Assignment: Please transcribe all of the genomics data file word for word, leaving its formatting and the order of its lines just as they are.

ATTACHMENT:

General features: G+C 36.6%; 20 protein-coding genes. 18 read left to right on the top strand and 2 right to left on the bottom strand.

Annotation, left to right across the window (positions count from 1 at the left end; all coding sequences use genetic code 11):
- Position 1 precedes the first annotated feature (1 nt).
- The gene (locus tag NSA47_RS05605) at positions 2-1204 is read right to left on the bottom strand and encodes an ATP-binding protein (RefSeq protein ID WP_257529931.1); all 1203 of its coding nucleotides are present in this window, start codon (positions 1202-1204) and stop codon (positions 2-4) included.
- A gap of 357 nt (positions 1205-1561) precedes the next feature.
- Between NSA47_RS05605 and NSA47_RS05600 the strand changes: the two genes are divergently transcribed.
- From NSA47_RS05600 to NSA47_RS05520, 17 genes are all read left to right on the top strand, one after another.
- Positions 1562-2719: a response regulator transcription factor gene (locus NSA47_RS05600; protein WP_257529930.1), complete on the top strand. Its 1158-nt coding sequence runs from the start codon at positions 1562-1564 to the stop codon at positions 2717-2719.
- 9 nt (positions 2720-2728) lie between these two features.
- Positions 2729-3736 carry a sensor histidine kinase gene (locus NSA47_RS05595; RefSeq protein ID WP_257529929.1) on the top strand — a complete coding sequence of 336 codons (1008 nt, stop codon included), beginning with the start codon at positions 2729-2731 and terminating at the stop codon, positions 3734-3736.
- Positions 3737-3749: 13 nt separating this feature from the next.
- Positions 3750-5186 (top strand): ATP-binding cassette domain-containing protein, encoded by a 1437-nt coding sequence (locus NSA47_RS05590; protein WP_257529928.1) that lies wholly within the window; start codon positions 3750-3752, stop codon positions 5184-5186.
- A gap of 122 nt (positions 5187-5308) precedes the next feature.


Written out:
General features: G+C 36.6%; 20 protein-coding genes. 18 read left to right on the top strand and 2 right to left on the bottom strand.

Annotation, left to right across the window (positions count from 1 at the left end; all coding sequences use genetic code 11):
- Position 1 precedes the first annotated feature (1 nt).
- The gene (locus tag NSA47_RS05605) at positions 2-1204 is read right to left on the bottom strand and encodes an ATP-binding protein (RefSeq protein ID WP_257529931.1); all 1203 of its coding nucleotides are present in this window, start codon (positions 1202-1204) and stop codon (positions 2-4) included.
- A gap of 357 nt (positions 1205-1561) precedes the next feature.
- Between NSA47_RS05605 and NSA47_RS05600 the strand changes: the two genes are divergently transcribed.
- From NSA47_RS05600 to NSA47_RS05520, 17 genes are all read left to right on the top strand, one after another.
- Positions 1562-2719: a response regulator transcription factor gene (locus NSA47_RS05600; protein WP_257529930.1), complete on the top strand. Its 1158-nt coding sequence runs from the start codon at positions 1562-1564 to the stop codon at positions 2717-2719.
- 9 nt (positions 2720-2728) lie between these two features.
- Positions 2729-3736 carry a sensor histidine kinase gene (locus NSA47_RS05595; RefSeq protein ID WP_257529929.1) on the top strand — a complete coding sequence of 336 codons (1008 nt, stop codon included), beginning with the start codon at positions 2729-2731 and terminating at the stop codon, positions 3734-3736.
- Positions 3737-3749: 13 nt separating this feature from the next.
- Positions 3750-5186 (top strand): ATP-binding cassette domain-containing protein, encoded by a 1437-nt coding sequence (locus NSA47_RS05590; protein WP_257529928.1) that lies wholly within the window; start codon positions 3750-3752, stop codon positions 5184-5186.
- A gap of 122 nt (positions 5187-5308) precedes the next feature.